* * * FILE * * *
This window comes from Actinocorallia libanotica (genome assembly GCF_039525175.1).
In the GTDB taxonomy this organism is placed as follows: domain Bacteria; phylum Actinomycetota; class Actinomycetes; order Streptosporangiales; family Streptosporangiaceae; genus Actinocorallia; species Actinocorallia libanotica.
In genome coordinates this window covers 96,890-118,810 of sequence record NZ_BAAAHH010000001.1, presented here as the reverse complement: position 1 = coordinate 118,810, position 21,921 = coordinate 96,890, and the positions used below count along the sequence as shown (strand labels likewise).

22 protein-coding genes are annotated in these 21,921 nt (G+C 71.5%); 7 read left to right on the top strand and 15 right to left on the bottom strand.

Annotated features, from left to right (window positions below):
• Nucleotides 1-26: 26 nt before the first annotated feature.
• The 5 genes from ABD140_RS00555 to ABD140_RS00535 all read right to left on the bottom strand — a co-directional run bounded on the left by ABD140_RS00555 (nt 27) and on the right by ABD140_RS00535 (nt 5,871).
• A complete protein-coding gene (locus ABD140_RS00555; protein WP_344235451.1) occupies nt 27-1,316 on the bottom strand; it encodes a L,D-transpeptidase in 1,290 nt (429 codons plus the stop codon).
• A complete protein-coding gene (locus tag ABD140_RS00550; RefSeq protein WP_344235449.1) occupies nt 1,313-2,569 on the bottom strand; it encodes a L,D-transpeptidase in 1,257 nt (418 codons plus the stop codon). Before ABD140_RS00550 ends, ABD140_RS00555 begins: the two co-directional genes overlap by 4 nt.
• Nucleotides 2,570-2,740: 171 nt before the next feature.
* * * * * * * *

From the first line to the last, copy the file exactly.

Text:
This window comes from Actinocorallia libanotica (genome assembly GCF_039525175.1).
In the GTDB taxonomy this organism is placed as follows: domain Bacteria; phylum Actinomycetota; class Actinomycetes; order Streptosporangiales; family Streptosporangiaceae; genus Actinocorallia; species Actinocorallia libanotica.
In genome coordinates this window covers 96,890-118,810 of sequence record NZ_BAAAHH010000001.1, presented here as the reverse complement: position 1 = coordinate 118,810, position 21,921 = coordinate 96,890, and the positions used below count along the sequence as shown (strand labels likewise).

22 protein-coding genes are annotated in these 21,921 nt (G+C 71.5%); 7 read left to right on the top strand and 15 right to left on the bottom strand.

Annotated features, from left to right (window positions below):
• Nucleotides 1-26: 26 nt before the first annotated feature.
• The 5 genes from ABD140_RS00555 to ABD140_RS00535 all read right to left on the bottom strand — a co-directional run bounded on the left by ABD140_RS00555 (nt 27) and on the right by ABD140_RS00535 (nt 5,871).
• A complete protein-coding gene (locus ABD140_RS00555; protein WP_344235451.1) occupies nt 27-1,316 on the bottom strand; it encodes a L,D-transpeptidase in 1,290 nt (429 codons plus the stop codon).
• A complete protein-coding gene (locus tag ABD140_RS00550; RefSeq protein WP_344235449.1) occupies nt 1,313-2,569 on the bottom strand; it encodes a L,D-transpeptidase in 1,257 nt (418 codons plus the stop codon). Before ABD140_RS00550 ends, ABD140_RS00555 begins: the two co-directional genes overlap by 4 nt.
• Nucleotides 2,570-2,740: 171 nt before the next feature.